July 28, 2021

In the United States, the battle for more inclusive bird names

DScrapping of statues of Confederate generals, military bases, streets and renamed sports teams … The death of African-American George Floyd, in the spring of 2020, under the knee of white policeman Derek Chauvin kicked off a movement aimed at to confront the United States with the symbols of its racist, slavery and colonial past.

This shock wave ended up touching one of the last strongholds of white supremacy: ornithology. This branch of zoology, which has for object the study of birds and is still practiced by a large majority of amateurs, is today in full introspection, as illustrated by a recent seminar of the American Ornitological Association (Société American Ornithology, AOS), devoted to the vernacular names of the birds of North America.

Analysis: Racial equality remains to be achieved in the United States

The AOS, an institution founded in 1883, was shaken up in August 2020 by a column published by Jordan Rutter and Gabriel Foley in the Washington Post, calling for the decolonization of ornithology. The two ornithologists then write in particular that “Colonialism taints the vernacular names of several birds [qui] as such must be amended ”.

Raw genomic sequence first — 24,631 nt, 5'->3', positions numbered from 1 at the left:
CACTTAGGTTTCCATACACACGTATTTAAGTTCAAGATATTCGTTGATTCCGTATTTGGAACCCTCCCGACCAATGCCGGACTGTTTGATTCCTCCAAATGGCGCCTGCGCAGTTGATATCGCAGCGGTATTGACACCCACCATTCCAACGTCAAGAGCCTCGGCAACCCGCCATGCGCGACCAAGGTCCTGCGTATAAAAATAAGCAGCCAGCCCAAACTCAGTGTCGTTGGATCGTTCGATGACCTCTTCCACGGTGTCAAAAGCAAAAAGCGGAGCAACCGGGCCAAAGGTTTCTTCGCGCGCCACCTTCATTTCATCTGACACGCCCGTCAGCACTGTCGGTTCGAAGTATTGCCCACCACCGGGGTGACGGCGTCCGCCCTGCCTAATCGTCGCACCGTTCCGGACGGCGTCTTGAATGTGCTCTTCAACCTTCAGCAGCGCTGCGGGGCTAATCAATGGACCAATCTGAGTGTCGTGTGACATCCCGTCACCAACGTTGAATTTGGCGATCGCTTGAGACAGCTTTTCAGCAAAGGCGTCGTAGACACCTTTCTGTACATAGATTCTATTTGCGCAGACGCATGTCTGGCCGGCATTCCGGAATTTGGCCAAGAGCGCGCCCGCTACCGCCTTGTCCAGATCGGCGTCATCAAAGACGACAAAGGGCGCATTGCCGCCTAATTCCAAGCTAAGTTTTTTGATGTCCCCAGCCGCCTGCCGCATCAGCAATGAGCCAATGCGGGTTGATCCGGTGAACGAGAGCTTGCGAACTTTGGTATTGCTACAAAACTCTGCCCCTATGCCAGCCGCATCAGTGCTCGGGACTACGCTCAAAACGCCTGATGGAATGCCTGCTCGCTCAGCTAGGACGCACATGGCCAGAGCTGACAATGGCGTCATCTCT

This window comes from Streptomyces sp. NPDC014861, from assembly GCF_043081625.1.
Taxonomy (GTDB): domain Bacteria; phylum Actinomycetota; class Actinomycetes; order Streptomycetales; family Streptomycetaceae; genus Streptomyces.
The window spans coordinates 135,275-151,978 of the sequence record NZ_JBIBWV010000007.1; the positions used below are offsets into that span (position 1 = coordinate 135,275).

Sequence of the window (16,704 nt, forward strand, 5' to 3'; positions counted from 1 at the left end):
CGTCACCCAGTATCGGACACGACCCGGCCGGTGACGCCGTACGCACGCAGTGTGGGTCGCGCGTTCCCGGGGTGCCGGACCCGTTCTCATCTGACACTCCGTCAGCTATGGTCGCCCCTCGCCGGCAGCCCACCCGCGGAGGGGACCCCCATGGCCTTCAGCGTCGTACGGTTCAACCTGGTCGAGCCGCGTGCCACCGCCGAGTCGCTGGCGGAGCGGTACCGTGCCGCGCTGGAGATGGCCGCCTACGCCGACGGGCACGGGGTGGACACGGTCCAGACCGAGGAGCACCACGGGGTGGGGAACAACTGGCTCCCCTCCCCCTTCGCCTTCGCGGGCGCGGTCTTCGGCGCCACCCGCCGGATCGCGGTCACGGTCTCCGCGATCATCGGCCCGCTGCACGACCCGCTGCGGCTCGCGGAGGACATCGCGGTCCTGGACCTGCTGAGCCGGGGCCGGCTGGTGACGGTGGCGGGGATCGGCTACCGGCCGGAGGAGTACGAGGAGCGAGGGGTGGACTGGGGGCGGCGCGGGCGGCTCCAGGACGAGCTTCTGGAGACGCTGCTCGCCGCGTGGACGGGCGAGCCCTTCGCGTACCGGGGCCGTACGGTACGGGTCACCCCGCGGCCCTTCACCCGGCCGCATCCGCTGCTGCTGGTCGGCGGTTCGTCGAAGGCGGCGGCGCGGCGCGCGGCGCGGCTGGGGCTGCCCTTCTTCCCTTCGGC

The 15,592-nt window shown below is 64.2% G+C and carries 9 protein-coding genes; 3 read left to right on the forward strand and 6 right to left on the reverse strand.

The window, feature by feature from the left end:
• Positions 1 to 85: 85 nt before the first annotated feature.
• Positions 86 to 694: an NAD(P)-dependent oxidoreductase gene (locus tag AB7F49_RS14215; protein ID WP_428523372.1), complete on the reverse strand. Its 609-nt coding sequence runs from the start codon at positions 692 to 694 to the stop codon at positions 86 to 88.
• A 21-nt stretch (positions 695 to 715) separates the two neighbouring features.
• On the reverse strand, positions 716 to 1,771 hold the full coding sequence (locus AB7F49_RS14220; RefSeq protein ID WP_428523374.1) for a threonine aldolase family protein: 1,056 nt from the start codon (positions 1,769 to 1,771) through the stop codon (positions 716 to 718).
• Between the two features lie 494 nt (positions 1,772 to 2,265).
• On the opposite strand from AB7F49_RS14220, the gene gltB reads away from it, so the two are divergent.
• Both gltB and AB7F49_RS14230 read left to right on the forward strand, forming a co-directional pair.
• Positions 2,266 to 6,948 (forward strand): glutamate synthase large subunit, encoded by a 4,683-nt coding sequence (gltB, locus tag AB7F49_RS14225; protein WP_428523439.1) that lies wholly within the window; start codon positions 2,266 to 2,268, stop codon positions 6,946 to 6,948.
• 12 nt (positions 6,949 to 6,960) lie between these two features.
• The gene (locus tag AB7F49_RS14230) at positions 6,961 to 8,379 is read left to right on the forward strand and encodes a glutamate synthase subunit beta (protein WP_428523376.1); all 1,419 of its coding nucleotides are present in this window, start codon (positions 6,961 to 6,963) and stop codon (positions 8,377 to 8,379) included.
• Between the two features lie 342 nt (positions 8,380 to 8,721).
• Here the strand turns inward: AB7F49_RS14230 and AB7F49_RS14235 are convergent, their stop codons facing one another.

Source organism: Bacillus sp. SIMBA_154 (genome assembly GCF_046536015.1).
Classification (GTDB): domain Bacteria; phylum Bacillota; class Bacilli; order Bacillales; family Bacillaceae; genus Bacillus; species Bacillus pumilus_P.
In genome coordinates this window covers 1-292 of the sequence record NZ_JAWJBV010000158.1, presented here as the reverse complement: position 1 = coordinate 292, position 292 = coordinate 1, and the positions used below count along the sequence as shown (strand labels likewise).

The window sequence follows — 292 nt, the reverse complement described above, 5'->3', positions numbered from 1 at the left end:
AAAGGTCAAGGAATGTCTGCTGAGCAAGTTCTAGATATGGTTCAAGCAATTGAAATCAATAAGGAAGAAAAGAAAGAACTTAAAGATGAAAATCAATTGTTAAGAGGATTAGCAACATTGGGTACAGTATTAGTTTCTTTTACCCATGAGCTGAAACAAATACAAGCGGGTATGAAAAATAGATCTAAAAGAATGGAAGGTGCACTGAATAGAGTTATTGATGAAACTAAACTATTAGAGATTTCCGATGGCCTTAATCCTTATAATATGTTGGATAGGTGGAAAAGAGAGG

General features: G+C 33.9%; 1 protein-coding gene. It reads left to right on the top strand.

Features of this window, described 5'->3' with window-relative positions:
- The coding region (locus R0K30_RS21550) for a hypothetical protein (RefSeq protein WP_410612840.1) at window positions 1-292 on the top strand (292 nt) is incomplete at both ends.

“In North America, there are only white men and some white women whose name was given to birds [et à d’autres espèces]. Many of them were despicable figures, even by the criteria of the XIXe century. They represent a period of colonial history and exploitation of which many people are still feeling the effects ”, explains Jordan Rutter at World.

Corpses in the closet

At the same time, the two ornithologists launched the Bird Names for Birds site which recalls that the name of a bird can describe its appearance, its behavior, its habitat, its song or the name of a person … But an honorary name cannot describes nothing of the bird or even the story: it just serves to honor someone. The site lists over 150 birds whose names are linked to characters “Problematic”, comme William Alexander Hammond, John Bachman ou John Kirk Townsend.

The latter gave its name to Townsend’s Solitaire (Myadestes townsendi, Townsend’s Solitaire) and Townsend’s Warbler (Setophaga townsendi, Townsend’s Warbler). Not content with exploring the American West, this ornithologist looted the skulls of Native American graves in the 1840s, to bring his stone to phrenology and racialism, pseudosciences carried by his friend, the doctor and anthropologist Samuel George Morton.

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